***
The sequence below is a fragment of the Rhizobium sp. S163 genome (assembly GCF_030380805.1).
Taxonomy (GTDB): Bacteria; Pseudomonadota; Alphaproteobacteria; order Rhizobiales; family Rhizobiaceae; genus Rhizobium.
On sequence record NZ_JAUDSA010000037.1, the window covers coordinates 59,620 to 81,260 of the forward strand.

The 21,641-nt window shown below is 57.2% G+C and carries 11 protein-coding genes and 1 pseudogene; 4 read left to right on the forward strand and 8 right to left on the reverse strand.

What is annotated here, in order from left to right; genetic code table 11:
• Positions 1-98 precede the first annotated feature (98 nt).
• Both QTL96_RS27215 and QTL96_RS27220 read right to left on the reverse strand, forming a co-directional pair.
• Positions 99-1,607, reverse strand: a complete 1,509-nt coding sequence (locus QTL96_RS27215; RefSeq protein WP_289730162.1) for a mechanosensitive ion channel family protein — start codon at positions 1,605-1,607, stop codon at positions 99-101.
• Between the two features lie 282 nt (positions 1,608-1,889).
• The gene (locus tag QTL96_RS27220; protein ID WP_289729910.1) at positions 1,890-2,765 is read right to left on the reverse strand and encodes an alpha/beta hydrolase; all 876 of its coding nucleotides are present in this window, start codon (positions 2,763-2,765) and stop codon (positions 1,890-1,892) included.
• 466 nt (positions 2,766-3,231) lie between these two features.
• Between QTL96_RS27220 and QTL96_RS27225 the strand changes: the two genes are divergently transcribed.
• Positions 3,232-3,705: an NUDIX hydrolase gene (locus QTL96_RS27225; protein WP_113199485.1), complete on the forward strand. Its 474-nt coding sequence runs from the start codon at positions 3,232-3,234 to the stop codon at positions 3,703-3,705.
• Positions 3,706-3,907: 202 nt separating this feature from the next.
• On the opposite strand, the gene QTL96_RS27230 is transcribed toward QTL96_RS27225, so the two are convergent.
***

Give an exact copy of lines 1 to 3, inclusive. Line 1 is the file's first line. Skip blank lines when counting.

The sequence below is a fragment of the Rhizobium sp. S163 genome (assembly GCF_030380805.1).
Taxonomy (GTDB): Bacteria; Pseudomonadota; Alphaproteobacteria; order Rhizobiales; family Rhizobiaceae; genus Rhizobium.
On sequence record NZ_JAUDSA010000037.1, the window covers coordinates 59,620 to 81,260 of the forward strand.